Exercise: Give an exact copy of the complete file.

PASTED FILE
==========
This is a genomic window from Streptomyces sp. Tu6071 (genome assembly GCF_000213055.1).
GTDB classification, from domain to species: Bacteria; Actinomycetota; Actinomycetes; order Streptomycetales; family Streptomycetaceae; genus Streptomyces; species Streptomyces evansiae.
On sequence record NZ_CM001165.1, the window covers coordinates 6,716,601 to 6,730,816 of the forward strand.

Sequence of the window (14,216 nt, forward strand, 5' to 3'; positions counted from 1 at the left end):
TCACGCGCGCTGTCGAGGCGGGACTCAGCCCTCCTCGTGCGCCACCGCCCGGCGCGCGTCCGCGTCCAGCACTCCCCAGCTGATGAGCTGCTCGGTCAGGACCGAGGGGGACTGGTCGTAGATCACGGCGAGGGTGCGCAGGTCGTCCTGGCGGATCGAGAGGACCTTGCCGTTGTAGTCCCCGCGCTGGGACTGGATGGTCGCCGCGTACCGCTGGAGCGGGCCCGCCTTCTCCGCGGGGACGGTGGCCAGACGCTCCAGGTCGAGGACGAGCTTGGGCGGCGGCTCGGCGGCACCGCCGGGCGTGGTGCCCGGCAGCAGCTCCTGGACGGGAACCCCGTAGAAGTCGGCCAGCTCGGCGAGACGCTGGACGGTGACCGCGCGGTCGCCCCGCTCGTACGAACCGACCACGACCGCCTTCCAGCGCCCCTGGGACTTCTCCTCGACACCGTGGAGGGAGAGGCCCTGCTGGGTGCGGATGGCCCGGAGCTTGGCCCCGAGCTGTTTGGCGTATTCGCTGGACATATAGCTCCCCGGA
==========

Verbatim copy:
This is a genomic window from Streptomyces sp. Tu6071 (genome assembly GCF_000213055.1).
GTDB classification, from domain to species: Bacteria; Actinomycetota; Actinomycetes; order Streptomycetales; family Streptomycetaceae; genus Streptomyces; species Streptomyces evansiae.
On sequence record NZ_CM001165.1, the window covers coordinates 6,716,601 to 6,730,816 of the forward strand.

Sequence of the window (14,216 nt, forward strand, 5' to 3'; positions counted from 1 at the left end):
TCACGCGCGCTGTCGAGGCGGGACTCAGCCCTCCTCGTGCGCCACCGCCCGGCGCGCGTCCGCGTCCAGCACTCCCCAGCTGATGAGCTGCTCGGTCAGGACCGAGGGGGACTGGTCGTAGATCACGGCGAGGGTGCGCAGGTCGTCCTGGCGGATCGAGAGGACCTTGCCGTTGTAGTCCCCGCGCTGGGACTGGATGGTCGCCGCGTACCGCTGGAGCGGGCCCGCCTTCTCCGCGGGGACGGTGGCCAGACGCTCCAGGTCGAGGACGAGCTTGGGCGGCGGCTCGGCGGCACCGCCGGGCGTGGTGCCCGGCAGCAGCTCCTGGACGGGAACCCCGTAGAAGTCGGCCAGCTCGGCGAGACGCTGGACGGTGACCGCGCGGTCGCCCCGCTCGTACGAACCGACCACGACCGCCTTCCAGCGCCCCTGGGACTTCTCCTCGACACCGTGGAGGGAGAGGCCCTGCTGGGTGCGGATGGCCCGGAGCTTGGCCCCGAGCTGTTTGGCGTATTCGCTGGACATATAGCTCCCCGGA